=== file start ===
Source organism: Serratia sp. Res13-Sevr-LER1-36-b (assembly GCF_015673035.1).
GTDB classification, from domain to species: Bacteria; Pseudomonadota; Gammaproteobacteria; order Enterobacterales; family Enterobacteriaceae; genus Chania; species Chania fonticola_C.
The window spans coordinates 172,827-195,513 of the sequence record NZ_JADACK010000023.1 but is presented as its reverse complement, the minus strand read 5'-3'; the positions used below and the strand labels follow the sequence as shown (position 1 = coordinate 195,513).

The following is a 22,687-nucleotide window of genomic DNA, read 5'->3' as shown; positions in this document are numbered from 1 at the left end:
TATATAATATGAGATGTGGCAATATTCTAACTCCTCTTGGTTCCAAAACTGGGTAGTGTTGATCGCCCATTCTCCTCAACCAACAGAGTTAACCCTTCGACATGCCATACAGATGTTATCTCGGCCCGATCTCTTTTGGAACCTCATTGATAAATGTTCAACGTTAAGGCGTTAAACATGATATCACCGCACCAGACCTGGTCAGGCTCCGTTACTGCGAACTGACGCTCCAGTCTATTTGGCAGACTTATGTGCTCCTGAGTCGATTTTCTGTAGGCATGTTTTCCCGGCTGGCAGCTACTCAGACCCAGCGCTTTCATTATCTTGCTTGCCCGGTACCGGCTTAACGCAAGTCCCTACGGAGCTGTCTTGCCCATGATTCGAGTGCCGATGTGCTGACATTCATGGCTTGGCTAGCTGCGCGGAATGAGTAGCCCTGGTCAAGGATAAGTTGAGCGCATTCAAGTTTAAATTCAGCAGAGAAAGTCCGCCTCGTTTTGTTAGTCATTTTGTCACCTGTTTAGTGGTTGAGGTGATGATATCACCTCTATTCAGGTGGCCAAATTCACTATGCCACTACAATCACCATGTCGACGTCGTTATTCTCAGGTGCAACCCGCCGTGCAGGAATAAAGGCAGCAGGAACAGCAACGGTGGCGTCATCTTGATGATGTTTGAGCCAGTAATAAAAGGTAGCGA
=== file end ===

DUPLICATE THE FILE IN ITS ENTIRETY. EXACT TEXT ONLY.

Source organism: Serratia sp. Res13-Sevr-LER1-36-b (assembly GCF_015673035.1).
GTDB classification, from domain to species: Bacteria; Pseudomonadota; Gammaproteobacteria; order Enterobacterales; family Enterobacteriaceae; genus Chania; species Chania fonticola_C.
The window spans coordinates 172,827-195,513 of the sequence record NZ_JADACK010000023.1 but is presented as its reverse complement, the minus strand read 5'-3'; the positions used below and the strand labels follow the sequence as shown (position 1 = coordinate 195,513).

The following is a 22,687-nucleotide window of genomic DNA, read 5'->3' as shown; positions in this document are numbered from 1 at the left end:
TATATAATATGAGATGTGGCAATATTCTAACTCCTCTTGGTTCCAAAACTGGGTAGTGTTGATCGCCCATTCTCCTCAACCAACAGAGTTAACCCTTCGACATGCCATACAGATGTTATCTCGGCCCGATCTCTTTTGGAACCTCATTGATAAATGTTCAACGTTAAGGCGTTAAACATGATATCACCGCACCAGACCTGGTCAGGCTCCGTTACTGCGAACTGACGCTCCAGTCTATTTGGCAGACTTATGTGCTCCTGAGTCGATTTTCTGTAGGCATGTTTTCCCGGCTGGCAGCTACTCAGACCCAGCGCTTTCATTATCTTGCTTGCCCGGTACCGGCTTAACGCAAGTCCCTACGGAGCTGTCTTGCCCATGATTCGAGTGCCGATGTGCTGACATTCATGGCTTGGCTAGCTGCGCGGAATGAGTAGCCCTGGTCAAGGATAAGTTGAGCGCATTCAAGTTTAAATTCAGCAGAGAAAGTCCGCCTCGTTTTGTTAGTCATTTTGTCACCTGTTTAGTGGTTGAGGTGATGATATCACCTCTATTCAGGTGGCCAAATTCACTATGCCACTACAATCACCATGTCGACGTCGTTATTCTCAGGTGCAACCCGCCGTGCAGGAATAAAGGCAGCAGGAACAGCAACGGTGGCGTCATCTTGATGATGTTTGAGCCAGTAATAAAAGGTAGCGA